It's Obama-rocker-mania!Just when you thought it might end with the Grateful Dead, more musicians are coming out for Obama. First up, Bright Eyes frontman Conor Oberst spoke at an Obama rally in Omaha on Thursday (hmm: Obama, Omaha; Obama, Omaha), telling the crowd of 11,000 Nebraskans (and maybe Iowans) that he predicts Nebraska Democrats will caucus for the Illinois senator. He later apparently performed that annoying "When the President Talks to God" song at an event downtown.

Moving on to less whiny (and less youthful) musicians, Sonic Youth's Kim Gordon tells Wonkette that she's supporting Obama, even though she admits that it's hard to distinguish him from Hillary, policy-wise. Wonkette points out that Obama is eight years younger than Sonic Youth's bassist.

And in "anti-endorsement" news, John Mellencamp has been asking the McCain campaign to stop using his songs, and they finally agreed, reports the AP. Mellencamp was an Edwards supporter, naturally; perhaps he can come along when Howard Dean tries to broker that deal. Ain't that America?

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Music News: Winehouse Sings Via Satellite, Neil Young Gives Up, Timbaland's On the Phone, Beck Admits to Nonsense

| Fri Feb. 8, 2008 4:39 PM EST

News - Feb 8


  • Amy Winehouse, denied a visa to come to the States for the Grammys on Sunday, will appear on the broadcast via satellite from London. Winehouse actually used the phrase "raring to go" in a statement.

  • Neil Young either got up on the wrong side of the bed, or has given up all hope for the future of mankind. Introducing a film in Berlin on Friday, he told the audience that "the time when music could change the world is past." Some of us are so cynical we'd make a joke about that time not existing ever, but we got up on the wrong side of the bed, so we don't really care.
  • Hello, Timbaland calling: the super-producer has announced a deal with Verizon Wireless to create a "mobile album," available only on the carrier's service. And you thought mp3s sounded bad! A Verizon spokesman managed to keep a straight face while calling the deal "a marriage of promotional opportunity and a large distribution platform," but I bet he was doing something funny with his fingers behind his back.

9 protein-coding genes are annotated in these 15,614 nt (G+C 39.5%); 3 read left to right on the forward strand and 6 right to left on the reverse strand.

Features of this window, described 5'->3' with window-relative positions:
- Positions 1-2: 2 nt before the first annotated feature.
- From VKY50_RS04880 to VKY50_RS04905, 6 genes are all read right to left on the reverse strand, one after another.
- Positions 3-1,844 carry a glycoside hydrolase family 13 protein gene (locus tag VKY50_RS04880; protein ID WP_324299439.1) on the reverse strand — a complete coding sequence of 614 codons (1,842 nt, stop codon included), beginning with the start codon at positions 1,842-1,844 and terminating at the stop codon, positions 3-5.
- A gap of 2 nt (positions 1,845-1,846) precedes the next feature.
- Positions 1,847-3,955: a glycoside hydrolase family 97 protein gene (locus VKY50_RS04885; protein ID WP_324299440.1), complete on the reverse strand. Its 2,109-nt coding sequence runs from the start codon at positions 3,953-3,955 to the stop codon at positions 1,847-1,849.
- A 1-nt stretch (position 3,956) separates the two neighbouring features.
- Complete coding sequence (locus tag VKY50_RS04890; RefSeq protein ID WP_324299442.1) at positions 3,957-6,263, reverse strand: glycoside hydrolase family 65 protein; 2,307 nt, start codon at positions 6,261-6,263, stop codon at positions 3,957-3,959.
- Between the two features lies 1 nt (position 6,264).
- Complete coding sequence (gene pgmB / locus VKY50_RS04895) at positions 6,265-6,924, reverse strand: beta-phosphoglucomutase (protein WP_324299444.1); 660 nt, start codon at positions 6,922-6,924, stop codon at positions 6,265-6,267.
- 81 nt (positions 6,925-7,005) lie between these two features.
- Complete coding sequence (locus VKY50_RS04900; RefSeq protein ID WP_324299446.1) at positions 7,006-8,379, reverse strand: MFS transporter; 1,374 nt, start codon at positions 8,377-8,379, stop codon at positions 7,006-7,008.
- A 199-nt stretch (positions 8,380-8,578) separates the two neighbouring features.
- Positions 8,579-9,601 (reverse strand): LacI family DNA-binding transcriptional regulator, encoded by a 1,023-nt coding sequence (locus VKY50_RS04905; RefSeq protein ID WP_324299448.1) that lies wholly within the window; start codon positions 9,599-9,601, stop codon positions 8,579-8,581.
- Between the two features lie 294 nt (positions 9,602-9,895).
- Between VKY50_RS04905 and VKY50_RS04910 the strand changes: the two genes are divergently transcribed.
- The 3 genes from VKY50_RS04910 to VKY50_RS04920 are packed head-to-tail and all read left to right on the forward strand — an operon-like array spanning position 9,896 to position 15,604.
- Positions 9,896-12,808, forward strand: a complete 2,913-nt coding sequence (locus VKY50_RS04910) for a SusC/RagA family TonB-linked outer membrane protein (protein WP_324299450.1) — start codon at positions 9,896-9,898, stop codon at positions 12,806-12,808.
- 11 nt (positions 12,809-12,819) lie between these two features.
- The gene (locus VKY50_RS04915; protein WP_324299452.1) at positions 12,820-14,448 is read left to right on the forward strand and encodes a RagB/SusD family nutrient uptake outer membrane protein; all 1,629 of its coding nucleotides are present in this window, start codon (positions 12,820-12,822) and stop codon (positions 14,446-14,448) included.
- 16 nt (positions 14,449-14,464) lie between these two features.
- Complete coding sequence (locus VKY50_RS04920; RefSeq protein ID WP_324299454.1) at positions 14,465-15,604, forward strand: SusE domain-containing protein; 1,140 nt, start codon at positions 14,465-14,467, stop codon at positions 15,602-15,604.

• Beck has confirmed that some of the lyrics on his seminal 1995 album Odelay were "scratch" lyrics, i.e., nonsense meant as a placeholder during the recording process. "We just grew attached to them," said the singer. So you're telling me those years I spent on my dissertation trying to parse "mouthwash jukebox gasoline" were a waste?
  • Candidates Earn Their Hipster Cred

    | Thu Feb. 7, 2008 5:16 PM EST

    deadhead-obama-200.jpgWalking home from work earlier this week, I came across a ginormous crowd outside San Francisco's Warfield Theater waiting to attend a "Deadheads For Obama" show. Patchouli hung heavy in the air, and radios played jam-band music while eager fans waited to get inside and hear members of the Grateful Dead rock out.

    Maybe I live in a cave or something, but I had no idea that the deadhead scene had become politically engaged, let alone caught Obama fever. But they're not the only ones endorsing candidates:

    Pearl Jam Ensures Clinton Victory With Obama Song

    | Thu Feb. 7, 2008 4:53 PM EST

    mojo-photo-pearljambarack.jpgAlright, perhaps I'm biased: Pearl Jam have always bugged the crap out of me. Back in the grunge era (do I capitalize that?), I was a fan of almost all of the Seattle bands, and even 3rd-level grunge-rock like Alice in Chains and Screaming Trees landed in my vinyl collection. But I hated Pearl Jam: "Jeremy"'s warbling, maudlin self-righteousness and aimless melody grated on me like a Celine Dion ballad, and the highest I've ever rated any of their songs is "tolerable." However, the more I learned about Eddie Vedder and crew, the more I grew to have grudging respect for them; a radio show Vedder hosted in 1995 featured fantastic music, and the band's fight against Ticketmaster was admirable (if fruitless). I realized that I like what they like, just not what they make.

    New CDs Out Today and a Word From Critics

    | Tue Feb. 5, 2008 4:46 PM EST

    Hey, there's actually a couple interesting albums hitting stores and internet emporiums today. Perhaps I shall list them in order of how much I'm enjoying them (or anticipating I'll enjoy them), from "most" to "least"?